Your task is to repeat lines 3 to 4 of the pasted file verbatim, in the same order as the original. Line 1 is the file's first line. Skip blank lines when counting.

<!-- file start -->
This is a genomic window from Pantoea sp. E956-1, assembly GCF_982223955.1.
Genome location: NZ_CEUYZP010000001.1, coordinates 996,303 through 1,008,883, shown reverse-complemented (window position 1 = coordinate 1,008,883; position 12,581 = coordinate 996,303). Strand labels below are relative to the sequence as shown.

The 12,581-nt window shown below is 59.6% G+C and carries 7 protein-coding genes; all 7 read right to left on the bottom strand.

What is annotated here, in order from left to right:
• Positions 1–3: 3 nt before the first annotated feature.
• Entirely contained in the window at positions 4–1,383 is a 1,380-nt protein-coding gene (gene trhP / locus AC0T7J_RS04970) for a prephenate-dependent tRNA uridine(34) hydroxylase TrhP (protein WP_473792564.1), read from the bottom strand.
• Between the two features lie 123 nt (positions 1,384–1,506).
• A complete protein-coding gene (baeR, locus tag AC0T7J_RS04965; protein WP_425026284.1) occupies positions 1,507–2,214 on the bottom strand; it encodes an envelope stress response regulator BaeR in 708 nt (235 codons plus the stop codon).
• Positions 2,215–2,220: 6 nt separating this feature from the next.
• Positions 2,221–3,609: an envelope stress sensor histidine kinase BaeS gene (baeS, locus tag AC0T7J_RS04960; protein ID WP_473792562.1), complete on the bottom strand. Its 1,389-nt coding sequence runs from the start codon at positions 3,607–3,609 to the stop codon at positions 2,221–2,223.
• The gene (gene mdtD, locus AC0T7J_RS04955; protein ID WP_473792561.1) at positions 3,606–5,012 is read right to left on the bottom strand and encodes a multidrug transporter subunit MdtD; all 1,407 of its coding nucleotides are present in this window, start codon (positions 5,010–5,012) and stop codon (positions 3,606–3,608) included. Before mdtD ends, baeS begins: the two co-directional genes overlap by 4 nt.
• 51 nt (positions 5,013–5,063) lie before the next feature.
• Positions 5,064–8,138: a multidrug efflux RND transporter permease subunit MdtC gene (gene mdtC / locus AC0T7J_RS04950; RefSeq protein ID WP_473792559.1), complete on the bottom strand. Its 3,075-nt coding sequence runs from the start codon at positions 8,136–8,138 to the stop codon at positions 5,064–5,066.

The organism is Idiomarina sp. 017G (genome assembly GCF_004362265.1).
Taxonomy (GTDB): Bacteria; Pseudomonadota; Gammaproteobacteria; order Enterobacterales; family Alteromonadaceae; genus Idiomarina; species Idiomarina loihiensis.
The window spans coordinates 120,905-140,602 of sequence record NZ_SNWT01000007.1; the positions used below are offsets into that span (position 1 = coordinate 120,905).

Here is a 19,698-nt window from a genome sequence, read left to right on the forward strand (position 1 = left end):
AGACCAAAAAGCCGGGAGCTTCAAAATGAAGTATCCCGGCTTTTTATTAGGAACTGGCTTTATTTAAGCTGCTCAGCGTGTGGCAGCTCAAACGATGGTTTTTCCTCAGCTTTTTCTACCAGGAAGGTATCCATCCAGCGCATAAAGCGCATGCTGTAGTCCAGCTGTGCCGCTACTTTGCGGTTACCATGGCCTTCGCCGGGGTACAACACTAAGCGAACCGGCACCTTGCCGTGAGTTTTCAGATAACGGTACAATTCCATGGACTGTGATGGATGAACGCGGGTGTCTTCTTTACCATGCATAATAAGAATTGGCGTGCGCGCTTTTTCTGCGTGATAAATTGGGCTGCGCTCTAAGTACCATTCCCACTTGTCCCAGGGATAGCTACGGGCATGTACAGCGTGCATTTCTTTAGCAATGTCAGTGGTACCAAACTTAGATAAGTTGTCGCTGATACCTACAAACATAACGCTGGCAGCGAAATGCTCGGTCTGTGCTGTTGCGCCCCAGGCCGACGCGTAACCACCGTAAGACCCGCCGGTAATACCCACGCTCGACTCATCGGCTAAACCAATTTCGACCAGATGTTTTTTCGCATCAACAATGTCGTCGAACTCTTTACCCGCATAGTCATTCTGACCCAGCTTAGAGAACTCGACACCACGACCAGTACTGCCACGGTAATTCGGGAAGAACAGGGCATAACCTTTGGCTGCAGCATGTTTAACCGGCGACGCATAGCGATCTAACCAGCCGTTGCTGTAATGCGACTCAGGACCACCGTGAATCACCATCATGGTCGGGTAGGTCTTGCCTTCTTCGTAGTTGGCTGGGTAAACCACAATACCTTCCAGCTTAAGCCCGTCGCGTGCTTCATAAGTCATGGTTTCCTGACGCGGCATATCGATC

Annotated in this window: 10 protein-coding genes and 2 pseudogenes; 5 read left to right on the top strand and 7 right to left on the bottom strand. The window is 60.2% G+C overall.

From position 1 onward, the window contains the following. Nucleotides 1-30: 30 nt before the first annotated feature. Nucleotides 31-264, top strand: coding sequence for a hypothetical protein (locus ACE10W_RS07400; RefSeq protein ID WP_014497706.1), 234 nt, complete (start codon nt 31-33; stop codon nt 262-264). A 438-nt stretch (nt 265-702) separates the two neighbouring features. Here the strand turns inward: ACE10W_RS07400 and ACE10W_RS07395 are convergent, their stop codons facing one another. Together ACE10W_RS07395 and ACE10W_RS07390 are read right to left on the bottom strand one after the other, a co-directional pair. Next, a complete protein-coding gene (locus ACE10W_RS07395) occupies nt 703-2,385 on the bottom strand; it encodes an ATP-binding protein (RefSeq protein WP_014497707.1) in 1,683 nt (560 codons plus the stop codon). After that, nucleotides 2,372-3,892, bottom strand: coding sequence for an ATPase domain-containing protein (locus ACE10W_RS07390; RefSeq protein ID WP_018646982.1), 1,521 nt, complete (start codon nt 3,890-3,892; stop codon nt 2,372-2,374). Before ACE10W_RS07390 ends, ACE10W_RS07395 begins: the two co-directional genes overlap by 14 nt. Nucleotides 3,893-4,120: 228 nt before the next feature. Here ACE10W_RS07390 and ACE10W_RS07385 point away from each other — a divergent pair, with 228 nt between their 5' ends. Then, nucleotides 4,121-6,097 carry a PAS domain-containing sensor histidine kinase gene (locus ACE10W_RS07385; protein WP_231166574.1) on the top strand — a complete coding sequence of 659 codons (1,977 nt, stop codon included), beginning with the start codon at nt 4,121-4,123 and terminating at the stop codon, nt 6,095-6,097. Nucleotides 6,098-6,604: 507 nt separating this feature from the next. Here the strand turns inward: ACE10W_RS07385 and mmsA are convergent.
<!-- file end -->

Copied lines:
The 12,581-nt window shown below is 59.6% G+C and carries 7 protein-coding genes; all 7 read right to left on the bottom strand.

What is annotated here, in order from left to right: